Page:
An ancient pharaonic boat taken to the great new Egyptian museum – Art & Culture

Press (AFP)

Cairo, Egypt ●
Sat 7 Aug 2021

Art & Culture
Egypt, ancient, boat, museum, pharaoh, culture
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Egypt has transported the intact solar boat of the Pharaoh Cheops dating back some 4,600 years to the country’s major museum which will soon be inaugurated, the Ministry of Antiquities announced on Saturday.

Solar boats were buried in pits next to royal burial chambers in the belief that they would transport the deceased to the afterlife.

The Great Pyramid of Cairo – also known as the Pyramid of Cheops – is the largest of the three pyramids at Giza and houses the Tomb of Khufu.

“After traversing the streets of Giza in a smart vehicle, King Cheops’ first boat discovered in 1954 at the southern corner of the Great Pyramid completed its long journey to the Grand Egyptian Museum (GEM),” says a press release from the ministry. noted.

The ship was commissioned by Khufu, a Fourth Dynasty monarch who ruled during the Old Kingdom.

The ministry boasted that the 42-meter (138-foot) long, 20-tonne solar boat is “the largest and oldest organic wooden artifact in human history.”

His journey in a special remote-controlled vehicle imported from Belgium began late Friday and lasted 10 hours, the official MENA news agency reported.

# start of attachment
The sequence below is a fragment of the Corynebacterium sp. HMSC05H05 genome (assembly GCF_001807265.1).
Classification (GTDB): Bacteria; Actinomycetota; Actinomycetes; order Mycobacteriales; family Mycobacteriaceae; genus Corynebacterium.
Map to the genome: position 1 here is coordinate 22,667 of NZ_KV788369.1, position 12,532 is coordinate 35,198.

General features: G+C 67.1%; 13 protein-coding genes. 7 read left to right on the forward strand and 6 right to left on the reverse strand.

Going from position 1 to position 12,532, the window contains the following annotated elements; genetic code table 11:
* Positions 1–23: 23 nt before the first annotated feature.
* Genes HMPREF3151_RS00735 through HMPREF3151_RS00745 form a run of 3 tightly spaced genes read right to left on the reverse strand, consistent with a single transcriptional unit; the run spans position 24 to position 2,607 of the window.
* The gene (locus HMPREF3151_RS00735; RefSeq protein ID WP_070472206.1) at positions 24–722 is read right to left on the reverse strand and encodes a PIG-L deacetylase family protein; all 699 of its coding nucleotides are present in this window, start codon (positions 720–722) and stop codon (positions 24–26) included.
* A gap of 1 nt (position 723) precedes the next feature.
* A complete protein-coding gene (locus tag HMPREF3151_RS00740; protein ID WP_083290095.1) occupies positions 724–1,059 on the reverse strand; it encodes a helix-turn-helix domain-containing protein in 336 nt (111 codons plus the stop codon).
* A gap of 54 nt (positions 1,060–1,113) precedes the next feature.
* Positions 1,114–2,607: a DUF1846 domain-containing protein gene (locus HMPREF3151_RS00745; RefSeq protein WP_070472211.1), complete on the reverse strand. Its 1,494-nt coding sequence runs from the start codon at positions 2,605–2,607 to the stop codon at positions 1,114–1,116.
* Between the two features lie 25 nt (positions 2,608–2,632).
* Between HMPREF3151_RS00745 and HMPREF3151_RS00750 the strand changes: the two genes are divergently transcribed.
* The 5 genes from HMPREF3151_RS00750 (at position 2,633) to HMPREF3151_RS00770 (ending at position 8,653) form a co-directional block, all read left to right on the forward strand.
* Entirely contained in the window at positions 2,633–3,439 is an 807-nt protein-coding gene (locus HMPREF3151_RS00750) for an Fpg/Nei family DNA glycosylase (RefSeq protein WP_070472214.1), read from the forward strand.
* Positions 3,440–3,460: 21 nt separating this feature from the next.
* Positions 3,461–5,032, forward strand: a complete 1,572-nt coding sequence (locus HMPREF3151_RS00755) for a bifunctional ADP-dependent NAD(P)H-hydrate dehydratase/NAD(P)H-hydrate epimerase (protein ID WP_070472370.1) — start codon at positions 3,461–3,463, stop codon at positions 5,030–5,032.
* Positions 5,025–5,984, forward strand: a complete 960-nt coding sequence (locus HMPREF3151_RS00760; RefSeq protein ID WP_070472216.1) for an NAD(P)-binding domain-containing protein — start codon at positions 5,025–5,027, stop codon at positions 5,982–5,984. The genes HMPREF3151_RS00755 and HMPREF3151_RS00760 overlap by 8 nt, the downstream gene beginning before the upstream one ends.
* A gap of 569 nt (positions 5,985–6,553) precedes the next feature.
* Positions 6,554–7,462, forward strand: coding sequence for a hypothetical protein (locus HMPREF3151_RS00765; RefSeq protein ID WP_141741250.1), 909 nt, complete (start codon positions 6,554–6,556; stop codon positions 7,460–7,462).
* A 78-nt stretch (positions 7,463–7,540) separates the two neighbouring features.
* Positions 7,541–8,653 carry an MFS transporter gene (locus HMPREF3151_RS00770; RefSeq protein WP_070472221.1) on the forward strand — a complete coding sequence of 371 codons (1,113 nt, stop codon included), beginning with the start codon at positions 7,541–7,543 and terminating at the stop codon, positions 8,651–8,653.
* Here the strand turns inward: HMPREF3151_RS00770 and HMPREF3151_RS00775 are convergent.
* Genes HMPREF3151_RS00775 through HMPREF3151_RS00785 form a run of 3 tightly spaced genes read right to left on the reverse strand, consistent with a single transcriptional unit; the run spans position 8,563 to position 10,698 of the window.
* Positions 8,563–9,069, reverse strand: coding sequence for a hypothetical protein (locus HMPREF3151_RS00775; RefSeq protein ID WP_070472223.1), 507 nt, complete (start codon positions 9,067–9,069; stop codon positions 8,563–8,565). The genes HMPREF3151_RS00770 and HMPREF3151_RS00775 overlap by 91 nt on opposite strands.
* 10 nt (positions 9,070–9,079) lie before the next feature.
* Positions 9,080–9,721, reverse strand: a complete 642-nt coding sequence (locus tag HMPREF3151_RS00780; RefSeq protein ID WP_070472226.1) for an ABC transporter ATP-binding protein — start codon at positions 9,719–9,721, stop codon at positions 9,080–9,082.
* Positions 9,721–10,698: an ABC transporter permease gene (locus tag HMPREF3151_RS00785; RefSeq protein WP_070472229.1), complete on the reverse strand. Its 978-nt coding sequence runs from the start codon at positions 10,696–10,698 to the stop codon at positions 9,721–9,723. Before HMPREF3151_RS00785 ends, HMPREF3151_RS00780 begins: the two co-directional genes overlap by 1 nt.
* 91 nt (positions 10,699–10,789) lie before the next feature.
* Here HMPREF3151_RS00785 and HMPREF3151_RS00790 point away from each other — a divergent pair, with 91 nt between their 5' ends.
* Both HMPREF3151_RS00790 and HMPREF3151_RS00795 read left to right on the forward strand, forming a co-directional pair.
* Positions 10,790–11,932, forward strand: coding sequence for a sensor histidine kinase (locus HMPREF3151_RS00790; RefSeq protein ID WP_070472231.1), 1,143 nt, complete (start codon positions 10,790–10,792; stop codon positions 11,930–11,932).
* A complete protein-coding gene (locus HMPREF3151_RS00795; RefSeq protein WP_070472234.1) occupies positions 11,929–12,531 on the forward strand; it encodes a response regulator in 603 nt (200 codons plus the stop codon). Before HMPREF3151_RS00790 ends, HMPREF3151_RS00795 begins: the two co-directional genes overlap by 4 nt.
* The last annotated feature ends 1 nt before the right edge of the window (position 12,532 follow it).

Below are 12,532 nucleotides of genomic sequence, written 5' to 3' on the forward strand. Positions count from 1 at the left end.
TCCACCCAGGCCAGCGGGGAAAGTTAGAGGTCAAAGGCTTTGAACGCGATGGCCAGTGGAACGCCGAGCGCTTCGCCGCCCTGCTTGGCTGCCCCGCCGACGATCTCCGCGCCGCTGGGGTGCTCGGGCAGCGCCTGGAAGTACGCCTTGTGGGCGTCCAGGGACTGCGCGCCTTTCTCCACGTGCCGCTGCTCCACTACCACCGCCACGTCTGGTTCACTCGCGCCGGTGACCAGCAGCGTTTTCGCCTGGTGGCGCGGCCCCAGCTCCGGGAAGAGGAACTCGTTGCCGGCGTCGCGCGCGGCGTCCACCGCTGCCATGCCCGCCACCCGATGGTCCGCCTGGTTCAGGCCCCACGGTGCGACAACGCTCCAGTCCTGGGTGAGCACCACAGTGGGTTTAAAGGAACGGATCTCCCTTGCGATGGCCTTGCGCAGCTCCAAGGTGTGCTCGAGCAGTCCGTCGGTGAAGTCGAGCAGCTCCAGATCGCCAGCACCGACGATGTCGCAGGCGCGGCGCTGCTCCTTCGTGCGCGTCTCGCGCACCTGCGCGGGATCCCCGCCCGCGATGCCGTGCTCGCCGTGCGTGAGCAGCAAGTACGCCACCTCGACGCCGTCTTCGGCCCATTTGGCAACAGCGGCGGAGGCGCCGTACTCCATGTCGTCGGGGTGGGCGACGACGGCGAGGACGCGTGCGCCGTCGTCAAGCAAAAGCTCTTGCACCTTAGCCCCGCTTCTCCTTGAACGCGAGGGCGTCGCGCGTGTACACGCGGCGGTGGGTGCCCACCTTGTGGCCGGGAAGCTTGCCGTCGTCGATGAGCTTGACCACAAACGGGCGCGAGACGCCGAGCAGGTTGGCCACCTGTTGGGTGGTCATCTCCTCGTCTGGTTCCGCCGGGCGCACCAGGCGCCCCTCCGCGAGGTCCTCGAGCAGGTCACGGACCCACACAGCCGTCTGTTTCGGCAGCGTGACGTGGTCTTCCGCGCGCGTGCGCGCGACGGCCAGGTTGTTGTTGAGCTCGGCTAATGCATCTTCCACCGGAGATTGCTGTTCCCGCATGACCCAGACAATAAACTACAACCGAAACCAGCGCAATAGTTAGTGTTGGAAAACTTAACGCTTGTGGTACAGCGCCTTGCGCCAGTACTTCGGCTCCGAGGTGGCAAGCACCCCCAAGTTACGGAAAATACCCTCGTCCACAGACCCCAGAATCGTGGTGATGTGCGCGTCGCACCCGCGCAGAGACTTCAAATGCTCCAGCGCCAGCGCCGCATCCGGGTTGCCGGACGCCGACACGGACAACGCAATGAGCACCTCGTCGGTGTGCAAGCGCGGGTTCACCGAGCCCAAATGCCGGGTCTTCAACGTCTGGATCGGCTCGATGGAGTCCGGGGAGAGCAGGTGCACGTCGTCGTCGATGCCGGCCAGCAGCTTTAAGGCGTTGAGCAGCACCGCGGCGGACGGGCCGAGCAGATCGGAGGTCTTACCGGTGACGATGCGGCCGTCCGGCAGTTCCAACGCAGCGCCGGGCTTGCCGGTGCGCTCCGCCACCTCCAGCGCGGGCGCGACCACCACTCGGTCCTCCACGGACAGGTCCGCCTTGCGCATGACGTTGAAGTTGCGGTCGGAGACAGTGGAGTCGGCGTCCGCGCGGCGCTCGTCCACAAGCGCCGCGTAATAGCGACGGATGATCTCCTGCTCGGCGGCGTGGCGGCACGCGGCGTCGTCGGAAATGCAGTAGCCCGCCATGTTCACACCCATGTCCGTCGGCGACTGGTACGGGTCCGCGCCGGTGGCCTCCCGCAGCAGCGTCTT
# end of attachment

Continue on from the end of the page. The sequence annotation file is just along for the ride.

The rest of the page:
Egypt has touted the planned opening of the GEM on the Giza Plateau, home to the famous pyramids, as an important archaeological landmark housing its most valuable antiquities.

The ship was transported intact during its 7.5 kilometer journey and is expected to be one of the star exhibits when the new museum opens.

It had been exhibited near the Great Pyramid.

Egypt has pinned its hopes on a series of recent archaeological discoveries to revive its vital but struggling tourism sector which has suffered multiple shocks, from the 2011 uprising to today’s coronavirus pandemic.

In April, authorities moved the mummified remains of 22 pharaohs from Cairo’s iconic Egyptian Museum in a grand ceremony to the city’s National Museum of Egyptian Civilization.

In a carefully choreographed televised event, President Abdel Fattah al-Sisi greeted the coffins which included the mummies of Ramesses II and Queen Hatshepsut.

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